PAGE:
What’s the key to the future of housing with extra care?

A partnership of students, housing and construction professionals has launched a report which identifies the future of extra care housing for older people in Lincolnshire.

Architecture and design, business and health and social care students from the University of Lincoln have been working with LACE Housing and professional partners to design the next generation of housing with care in the county.

The findings, included in a 23-page report entitled ‘Ideas for Change 2017: Extra Care Housing in Lincolnshire’, were presented to 60 guests including Baroness Warwick, Chair of the National Housing Federation on 10 April.

The event began with a welcome by Nick Chambers, Chief Executive of LACE Housing, followed by presentations by Dr Primali Paranagamage from the university’s School of Architecture and Design and Joseph Istance, a third-year architecture student.

Joseph highlighted the five key principles that the students had identified as key markers for housing for older people, including infrastructure and network, deinstitutionalisation, community integration, opportunities not problems and independence.

On behalf of his fellow students Joseph said:

“We hope that our work here will be a catalyst for further dialogue to overcome the necessary changes needed to develop extra care in housing.”

Baroness Warwick said:

“I have been struck by the collaborative partnership working of this project and I believe that the innovative solutions listed in this report could be used in other parts of the country, to remedy our current housing problem.”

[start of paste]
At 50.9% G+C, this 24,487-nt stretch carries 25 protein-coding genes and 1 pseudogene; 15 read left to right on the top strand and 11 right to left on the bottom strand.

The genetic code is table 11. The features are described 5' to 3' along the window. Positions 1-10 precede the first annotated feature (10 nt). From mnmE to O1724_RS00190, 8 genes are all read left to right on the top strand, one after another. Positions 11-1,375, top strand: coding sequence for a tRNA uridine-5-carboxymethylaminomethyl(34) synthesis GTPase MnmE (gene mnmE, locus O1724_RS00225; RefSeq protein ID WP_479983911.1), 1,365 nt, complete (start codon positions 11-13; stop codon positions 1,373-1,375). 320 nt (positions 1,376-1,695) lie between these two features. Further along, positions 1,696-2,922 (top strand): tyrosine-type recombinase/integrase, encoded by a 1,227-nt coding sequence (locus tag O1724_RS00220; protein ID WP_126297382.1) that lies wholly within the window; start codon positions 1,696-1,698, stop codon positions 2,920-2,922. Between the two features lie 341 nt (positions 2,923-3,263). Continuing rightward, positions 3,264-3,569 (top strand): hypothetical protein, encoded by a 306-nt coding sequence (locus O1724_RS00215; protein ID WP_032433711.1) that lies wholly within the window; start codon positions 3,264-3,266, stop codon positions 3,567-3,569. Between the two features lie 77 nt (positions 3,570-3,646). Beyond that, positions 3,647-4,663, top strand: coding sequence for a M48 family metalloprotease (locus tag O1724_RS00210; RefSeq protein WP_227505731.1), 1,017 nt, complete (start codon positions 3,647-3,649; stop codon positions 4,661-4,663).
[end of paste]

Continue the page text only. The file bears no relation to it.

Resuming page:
After lunch, Baroness Warwick visited Olsen Court, an example of a retirement housing village that includes specialist extra care provision by LACE Housing. She was given a tour of the facilities and met some of the residents.

She added:

“I thoroughly enjoyed my visit to Lincoln and gained such a profound insight into the work of LACE Housing and its ethos.

“I was particularly pleased to see the partnership work in action, not only in the innovative collaboration with the university but also with the Lincs Independent Living Partnership.

“I would love to hear about how the recommendations outlined in the Ideas for Change Report progress, and I shall certainly use LACE Housing as an exemplar of what an efficient housing association with a clear purpose and sense of mission can achieve.”

Nick said:

“We were delighted to welcome Baroness Warwick and to share with her our innovative approach to partnership working and the design and delivery of specialist housing and support services for older people in Lincolnshire.

“It has been an honour to introduce the Baroness to the students from the University of Lincoln who have worked so hard on the report. It will no doubt have a large impact on what housing with care looks like in the future.”

The professional partners who supported the students during the project were Saunders Boston, Thornton-Firkin, Lindum Group and South Holland District Council.